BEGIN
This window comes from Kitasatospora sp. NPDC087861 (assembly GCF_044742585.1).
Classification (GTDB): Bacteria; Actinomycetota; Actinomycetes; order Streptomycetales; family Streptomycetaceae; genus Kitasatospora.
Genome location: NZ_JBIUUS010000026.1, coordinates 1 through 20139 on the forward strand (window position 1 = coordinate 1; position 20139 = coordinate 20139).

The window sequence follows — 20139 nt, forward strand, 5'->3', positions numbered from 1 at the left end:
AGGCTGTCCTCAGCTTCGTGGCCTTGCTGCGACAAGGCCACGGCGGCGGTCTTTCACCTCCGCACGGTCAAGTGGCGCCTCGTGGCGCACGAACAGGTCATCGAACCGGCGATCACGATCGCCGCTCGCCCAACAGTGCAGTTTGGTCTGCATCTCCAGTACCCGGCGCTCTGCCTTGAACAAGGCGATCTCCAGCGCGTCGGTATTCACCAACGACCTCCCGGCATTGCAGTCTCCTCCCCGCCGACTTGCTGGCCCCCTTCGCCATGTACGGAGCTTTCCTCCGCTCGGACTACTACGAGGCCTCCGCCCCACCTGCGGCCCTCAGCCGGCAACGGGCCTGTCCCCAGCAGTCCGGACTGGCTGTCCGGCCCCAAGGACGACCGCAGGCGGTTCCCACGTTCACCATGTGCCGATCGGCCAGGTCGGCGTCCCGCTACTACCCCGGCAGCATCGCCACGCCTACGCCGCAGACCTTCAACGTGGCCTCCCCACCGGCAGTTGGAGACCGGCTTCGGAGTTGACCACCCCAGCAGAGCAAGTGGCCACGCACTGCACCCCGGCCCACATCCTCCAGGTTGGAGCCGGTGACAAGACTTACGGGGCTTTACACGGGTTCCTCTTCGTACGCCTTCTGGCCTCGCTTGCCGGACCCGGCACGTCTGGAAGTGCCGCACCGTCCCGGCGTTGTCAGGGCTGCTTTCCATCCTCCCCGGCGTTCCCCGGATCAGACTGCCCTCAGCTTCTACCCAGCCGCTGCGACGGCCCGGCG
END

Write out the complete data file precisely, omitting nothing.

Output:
This window comes from Kitasatospora sp. NPDC087861 (assembly GCF_044742585.1).
Classification (GTDB): Bacteria; Actinomycetota; Actinomycetes; order Streptomycetales; family Streptomycetaceae; genus Kitasatospora.
Genome location: NZ_JBIUUS010000026.1, coordinates 1 through 20139 on the forward strand (window position 1 = coordinate 1; position 20139 = coordinate 20139).

The window sequence follows — 20139 nt, forward strand, 5'->3', positions numbered from 1 at the left end:
AGGCTGTCCTCAGCTTCGTGGCCTTGCTGCGACAAGGCCACGGCGGCGGTCTTTCACCTCCGCACGGTCAAGTGGCGCCTCGTGGCGCACGAACAGGTCATCGAACCGGCGATCACGATCGCCGCTCGCCCAACAGTGCAGTTTGGTCTGCATCTCCAGTACCCGGCGCTCTGCCTTGAACAAGGCGATCTCCAGCGCGTCGGTATTCACCAACGACCTCCCGGCATTGCAGTCTCCTCCCCGCCGACTTGCTGGCCCCCTTCGCCATGTACGGAGCTTTCCTCCGCTCGGACTACTACGAGGCCTCCGCCCCACCTGCGGCCCTCAGCCGGCAACGGGCCTGTCCCCAGCAGTCCGGACTGGCTGTCCGGCCCCAAGGACGACCGCAGGCGGTTCCCACGTTCACCATGTGCCGATCGGCCAGGTCGGCGTCCCGCTACTACCCCGGCAGCATCGCCACGCCTACGCCGCAGACCTTCAACGTGGCCTCCCCACCGGCAGTTGGAGACCGGCTTCGGAGTTGACCACCCCAGCAGAGCAAGTGGCCACGCACTGCACCCCGGCCCACATCCTCCAGGTTGGAGCCGGTGACAAGACTTACGGGGCTTTACACGGGTTCCTCTTCGTACGCCTTCTGGCCTCGCTTGCCGGACCCGGCACGTCTGGAAGTGCCGCACCGTCCCGGCGTTGTCAGGGCTGCTTTCCATCCTCCCCGGCGTTCCCCGGATCAGACTGCCCTCAGCTTCTACCCAGCCGCTGCGACGGCCCGGCG